Rob Hewitt – SinglePoint Group International Inc.
Whatever the business, you can’t put clients on hold. Especially when your business is about communications.
Rob Hewitt nurtured that mindset with Rogers Communications and now applies it at another Canadian company that provides specialized call center services to companies on both sides of the border.
But upon arriving at SinglePoint Group International Inc. in November 2020, Hewitt saw too many legacy platforms in need of upgrade or replacement. Also, he saw too many staffers who needed to embrace new methods.
“We have to be on our toes,” he reminded the crew at North York, Ontario, headquarters. “Everything we do is to meet client requirements. They dictate what our parameters are.”
As senior director of information technology that assists corporate clientele in collecting debts and operating call centers, Hewitt’s been bringing processes and personnel up to speed. It’s been a busy and productive year-and-half, he says, with the company looking to expand its U.S. operations and he managing a revitalized IT department.
Room to improve
“I don’t want to say things had been in bad shape, but they could have been better,” Hewitt tells Toggle in May. “The company hadn’t had an IT leader for a while, and the compliance office ran IT. So, there was a lot to do.”
Originally a collection agency, SinglePoint was hampered by old systems taking hours to process daily volumes of client input that would have to be manually entered. Earlier attempts to overhaul having fallen short of expectations, Hewitt says too many staffers were stuck in the old ways.
He’d make converts out of them. Aided by a couple vendors, Hewitt automated and virtualized infrastructure, centralized logins for security, introduced disaster recovery and implemented the firm’s first private cloud. Processes that had taken 12 hours were expedited to one hour or less.
“Given the turnover in our industry it had to be durable and useful,” he says. “We have built out a combination of different work-from-home solutions with security and support in mind. We have people working across the country so we must be able to support and deploy staff quickly while maintaining the security of our environment.”
Help from outside
TCN, a maker of cloud-based call-center technology, has aided SinglePoint’s debt collection, Hewitt says. The company’s technology includes an “intelligent predictive dialer solution” that betters an agent’s chance for meaningful interaction with a customer.
A collection agent’s responsibility, after all, can be a frustrating ordeal marked with unproductive calls throughout the day. TCN’s dialer, Hewitt explains, comes with metrics and key performance indicators, as well as the means for compliance in any jurisdiction.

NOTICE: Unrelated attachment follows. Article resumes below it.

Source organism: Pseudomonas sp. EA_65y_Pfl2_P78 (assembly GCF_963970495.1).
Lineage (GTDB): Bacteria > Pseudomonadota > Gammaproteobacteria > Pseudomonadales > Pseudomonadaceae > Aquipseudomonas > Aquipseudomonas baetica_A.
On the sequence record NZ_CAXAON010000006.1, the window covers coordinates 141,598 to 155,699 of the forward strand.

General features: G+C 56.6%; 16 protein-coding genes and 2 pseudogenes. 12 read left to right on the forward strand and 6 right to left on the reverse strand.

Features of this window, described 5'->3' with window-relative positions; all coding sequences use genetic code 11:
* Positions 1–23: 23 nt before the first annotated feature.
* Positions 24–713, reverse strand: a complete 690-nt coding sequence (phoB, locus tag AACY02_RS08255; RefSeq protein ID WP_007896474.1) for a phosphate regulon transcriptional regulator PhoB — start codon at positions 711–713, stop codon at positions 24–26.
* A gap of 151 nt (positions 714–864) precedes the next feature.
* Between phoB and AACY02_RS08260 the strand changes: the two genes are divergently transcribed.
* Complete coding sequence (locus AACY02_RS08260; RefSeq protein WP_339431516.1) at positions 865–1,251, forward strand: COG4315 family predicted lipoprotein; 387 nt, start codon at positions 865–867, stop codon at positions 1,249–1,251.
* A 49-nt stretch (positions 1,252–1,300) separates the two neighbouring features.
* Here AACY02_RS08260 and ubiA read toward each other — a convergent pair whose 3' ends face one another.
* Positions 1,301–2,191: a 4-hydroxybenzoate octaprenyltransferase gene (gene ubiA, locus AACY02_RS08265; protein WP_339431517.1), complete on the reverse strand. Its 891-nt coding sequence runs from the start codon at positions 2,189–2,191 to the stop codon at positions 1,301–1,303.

Canada, for instance, has rules regarding whom a collection agent can call and how frequently. Some provinces allow a collector to send emails while others don’t. SinglePoint also intent on growing its U.S. presence, it’ll have to be mindful of the rules in every state.
The call centers managed by the business presented a different situation, SinglePoint having to connect and accommodate to its users’ system. “We take the position that we don’t limit to what they want,” Hewitt says. “We’ll make it work.”
Hewitt credits another vendor, YourVoice, for expertise in message blasting that better connects SinglePoint to its clients. That company is developing a virtual agent that Hewitt hopes to deploy later this year.
Optimizing existing systems
But it hasn’t just been a matter of Hewitt introducing new systems to SinglePoint. He’s also optimized what had been underused systems.
For instance, the company used Microsoft 365—formerly Office 365—at its North York headquarters, as well as among SinglePoint’s four other Canadian locations and one in Ohio, but the system hadn’t been integrated with SharePoint. Staffers still collaborating through conference bridges—phone lines that connected select groups—efficiency was being sacrificed.
“The company had bought a lot of licenses and tools and not used them to their full potential,” he says. “A lot of what I’ve done is allow us to take advantage and most people have been very responsive. They want tools that make life easier but didn’t have an IT leader to bring in that awareness.”
They have it now, Hewitt bringing two decades of IT savvy honed over 16 years at Rogers Communications, where he ascended to a senior manager’s position. And before Rogers, he logged a couple years as an IT software specialist at the Aquascutum clothing manufacturer in London, where Hewitt was born.
His family brought him to Canada as a boy, and technology seemed to come to him naturally. His father being a business analyst, there were computers at home and both of Hewitt’s older brothers now work in software.
Hewitt’s path to technology professional took a more circuitous path, he majoring in philosophy at McMaster University and pondering a legal career. Only after entering the workforce did Hewitt earn four technology certificates.
Of course, his entire life isn’t about technology. A married father of two school-aged daughters, Hewitt’s also a Toronto Blue Jays fan and plays in a men’s basketball league. With the COVID-19 threat having lessened, he’s resumed attending concerts.
So, he is asked: Are there any similarities between philosophy and technology? Anything applicable from the writings of Rene Descartes—one of Hewitt’s inspirations—to fronting a tech department?
“Yes,” he says. “With philosophy you need to have a logical mind and I find that plays into technology. Logical, no emotion, everything in black and white.”
View this feature in the Summer II 2022 Edition here.
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